What is an acceptable period for the retention of DNA records of those arrested for, but not convicted of, any offence? We believe that a similar model to that used in Scotland has some merit. In Scotland, if someone is convicted of a recordable offence, their DNA profile is retained indefinitely, but if they are not convicted of an offence, their DNA profile should not be retained once it has fulfilled the purpose for which it was taken, save for crimes of violence or sexual offences. In the latter category, DNA profiles should be retained for a limited period of three years, with the possibility of an extension for a further two years with court oversight.

The Scottish model was reviewed by Professor James Fraser from the Strathclyde university Centre for Forensic Science in 2008. Despite what the Home Secretary has asserted, Professor Fraser's terms of reference were wide enough to consider alternatives in other systems, and he recommended no material changes to the current system in Scotland. Lord Bach, the Minister's colleague in the Ministry of Justice, acknowledged that:

"In determining the appropriateness of the current legislation, Professor Fraser considered data on reoffending rates and conducted a wide consultation. He did not uncover any evidence to suggest that this approach to retention has caused any detriment to the detection of serious crime in Scotland."

We believe that an approach similar to that in Scotland should be adopted in the other nations of the United Kingdom, but with one important distinction, namely that the trigger for retention in cases involving violence or sexual offences should be arrest rather than charge.

We believe that that approach takes proper account of the competing interests of the individual against the collective need for protection from crime. It strikes the right balance between respect for an individual's private life and the legitimate interests of the state in preventing and detecting crime. As the Home Office's hazard rate analysis suggests, that is ultimately a matter of judgment. It is a judgment between retaining trust and confidence in the use of DNA materials, and trust and confidence in the police's use of such forensics. It is also a judgment on how to treat those who have never been convicted of an offence, the rights of the state to interfere in the lives of others, and the need to protect the public from crime.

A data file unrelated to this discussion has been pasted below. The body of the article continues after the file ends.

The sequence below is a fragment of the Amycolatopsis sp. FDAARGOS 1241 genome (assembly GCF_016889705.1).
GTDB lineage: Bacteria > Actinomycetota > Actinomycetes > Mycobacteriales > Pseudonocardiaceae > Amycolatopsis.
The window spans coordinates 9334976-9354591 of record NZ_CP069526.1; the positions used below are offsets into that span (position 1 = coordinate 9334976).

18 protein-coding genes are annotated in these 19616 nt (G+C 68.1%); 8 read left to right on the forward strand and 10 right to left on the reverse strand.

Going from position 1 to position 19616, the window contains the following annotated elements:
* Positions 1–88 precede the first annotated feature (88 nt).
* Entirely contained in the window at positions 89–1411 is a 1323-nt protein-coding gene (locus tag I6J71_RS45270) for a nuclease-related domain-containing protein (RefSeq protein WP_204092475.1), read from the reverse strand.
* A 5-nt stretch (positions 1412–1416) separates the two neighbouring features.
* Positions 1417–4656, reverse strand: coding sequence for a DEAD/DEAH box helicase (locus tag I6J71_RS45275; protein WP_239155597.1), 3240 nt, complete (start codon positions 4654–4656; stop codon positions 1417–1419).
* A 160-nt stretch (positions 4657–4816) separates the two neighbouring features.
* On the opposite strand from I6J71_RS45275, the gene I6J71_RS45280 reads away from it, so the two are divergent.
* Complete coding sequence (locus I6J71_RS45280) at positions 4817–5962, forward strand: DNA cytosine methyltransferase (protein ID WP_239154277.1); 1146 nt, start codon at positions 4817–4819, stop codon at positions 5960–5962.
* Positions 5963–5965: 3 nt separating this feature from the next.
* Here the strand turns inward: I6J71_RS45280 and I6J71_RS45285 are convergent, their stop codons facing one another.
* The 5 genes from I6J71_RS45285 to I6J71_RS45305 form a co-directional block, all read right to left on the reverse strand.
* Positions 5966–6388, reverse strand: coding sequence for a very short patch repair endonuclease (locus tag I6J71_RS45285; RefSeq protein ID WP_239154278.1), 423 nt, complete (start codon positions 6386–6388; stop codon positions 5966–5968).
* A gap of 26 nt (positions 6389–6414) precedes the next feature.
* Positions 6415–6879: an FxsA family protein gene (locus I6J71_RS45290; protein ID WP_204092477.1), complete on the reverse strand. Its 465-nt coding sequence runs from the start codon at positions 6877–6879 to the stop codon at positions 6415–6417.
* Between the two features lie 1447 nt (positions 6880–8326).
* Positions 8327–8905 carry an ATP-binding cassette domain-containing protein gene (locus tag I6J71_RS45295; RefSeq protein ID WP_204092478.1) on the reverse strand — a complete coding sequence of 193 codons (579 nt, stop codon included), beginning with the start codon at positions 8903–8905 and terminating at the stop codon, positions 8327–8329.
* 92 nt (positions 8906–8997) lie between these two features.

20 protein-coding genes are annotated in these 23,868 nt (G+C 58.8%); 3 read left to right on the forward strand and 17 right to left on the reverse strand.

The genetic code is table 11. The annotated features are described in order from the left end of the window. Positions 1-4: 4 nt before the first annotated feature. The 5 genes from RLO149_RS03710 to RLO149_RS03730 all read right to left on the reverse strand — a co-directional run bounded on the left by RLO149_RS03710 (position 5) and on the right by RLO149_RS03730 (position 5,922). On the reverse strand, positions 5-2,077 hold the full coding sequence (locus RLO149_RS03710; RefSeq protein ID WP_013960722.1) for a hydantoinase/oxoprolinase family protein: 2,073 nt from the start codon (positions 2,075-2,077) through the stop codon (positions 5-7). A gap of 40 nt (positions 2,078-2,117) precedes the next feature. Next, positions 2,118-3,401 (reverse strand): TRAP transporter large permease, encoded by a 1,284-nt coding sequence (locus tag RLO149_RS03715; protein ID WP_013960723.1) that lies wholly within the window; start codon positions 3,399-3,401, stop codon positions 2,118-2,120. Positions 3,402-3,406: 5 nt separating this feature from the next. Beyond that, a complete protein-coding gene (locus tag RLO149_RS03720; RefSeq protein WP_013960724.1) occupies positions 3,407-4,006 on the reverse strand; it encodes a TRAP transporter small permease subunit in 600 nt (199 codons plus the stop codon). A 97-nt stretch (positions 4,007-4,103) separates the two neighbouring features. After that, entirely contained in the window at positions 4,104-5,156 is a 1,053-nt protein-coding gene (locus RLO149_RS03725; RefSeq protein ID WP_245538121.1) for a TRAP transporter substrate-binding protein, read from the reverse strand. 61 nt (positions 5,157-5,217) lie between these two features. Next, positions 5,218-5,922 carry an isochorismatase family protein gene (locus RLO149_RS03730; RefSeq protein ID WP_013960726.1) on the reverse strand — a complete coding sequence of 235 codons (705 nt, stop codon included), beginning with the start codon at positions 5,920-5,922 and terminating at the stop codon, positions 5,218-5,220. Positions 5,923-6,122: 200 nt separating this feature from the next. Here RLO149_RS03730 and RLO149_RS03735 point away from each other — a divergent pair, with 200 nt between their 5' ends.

The Government have sought to make the issue a political dividing line. So be it. That will expose how they have in many ways played fast and loose with the facts of sensitive cases, and how even now they cling to the view that the state needs to be intrusive and invasive, and that it needs to know as much information about all of us as it can, regardless of proportionality. It will also expose how the fundamental principles of innocence and guilt are almost inconsequential to the Government, and how they continue to delude themselves that draconian powers will mean a safer and more just society.

That is question of judgment, and on that and so many other issues, the Government's judgment is flawed. They are on the wrong side of the line and the wrong side of the argument, and increasingly, they are failing to uphold the security that they claim to support.